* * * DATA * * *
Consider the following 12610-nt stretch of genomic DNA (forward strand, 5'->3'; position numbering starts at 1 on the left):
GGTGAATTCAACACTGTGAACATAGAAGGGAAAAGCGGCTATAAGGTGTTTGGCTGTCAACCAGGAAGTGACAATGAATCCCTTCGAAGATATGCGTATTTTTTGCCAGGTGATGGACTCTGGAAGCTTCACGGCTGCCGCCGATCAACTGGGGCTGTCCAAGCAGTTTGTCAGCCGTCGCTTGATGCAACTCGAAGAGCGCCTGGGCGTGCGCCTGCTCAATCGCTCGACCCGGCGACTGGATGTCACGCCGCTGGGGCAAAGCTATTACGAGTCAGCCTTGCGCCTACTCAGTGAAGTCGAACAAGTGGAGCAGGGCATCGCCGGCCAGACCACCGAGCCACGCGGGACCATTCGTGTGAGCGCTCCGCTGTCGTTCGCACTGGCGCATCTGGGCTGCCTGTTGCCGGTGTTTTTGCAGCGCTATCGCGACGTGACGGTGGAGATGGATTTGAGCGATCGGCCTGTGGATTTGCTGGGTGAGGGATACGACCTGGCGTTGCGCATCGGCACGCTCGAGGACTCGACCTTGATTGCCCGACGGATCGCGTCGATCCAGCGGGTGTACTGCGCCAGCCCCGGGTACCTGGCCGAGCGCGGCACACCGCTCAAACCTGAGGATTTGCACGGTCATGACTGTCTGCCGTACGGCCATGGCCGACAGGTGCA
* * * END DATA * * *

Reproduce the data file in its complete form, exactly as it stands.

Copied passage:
Consider the following 12610-nt stretch of genomic DNA (forward strand, 5'->3'; position numbering starts at 1 on the left):
GGTGAATTCAACACTGTGAACATAGAAGGGAAAAGCGGCTATAAGGTGTTTGGCTGTCAACCAGGAAGTGACAATGAATCCCTTCGAAGATATGCGTATTTTTTGCCAGGTGATGGACTCTGGAAGCTTCACGGCTGCCGCCGATCAACTGGGGCTGTCCAAGCAGTTTGTCAGCCGTCGCTTGATGCAACTCGAAGAGCGCCTGGGCGTGCGCCTGCTCAATCGCTCGACCCGGCGACTGGATGTCACGCCGCTGGGGCAAAGCTATTACGAGTCAGCCTTGCGCCTACTCAGTGAAGTCGAACAAGTGGAGCAGGGCATCGCCGGCCAGACCACCGAGCCACGCGGGACCATTCGTGTGAGCGCTCCGCTGTCGTTCGCACTGGCGCATCTGGGCTGCCTGTTGCCGGTGTTTTTGCAGCGCTATCGCGACGTGACGGTGGAGATGGATTTGAGCGATCGGCCTGTGGATTTGCTGGGTGAGGGATACGACCTGGCGTTGCGCATCGGCACGCTCGAGGACTCGACCTTGATTGCCCGACGGATCGCGTCGATCCAGCGGGTGTACTGCGCCAGCCCCGGGTACCTGGCCGAGCGCGGCACACCGCTCAAACCTGAGGATTTGCACGGTCATGACTGTCTGCCGTACGGCCATGGCCGACAGGTGCA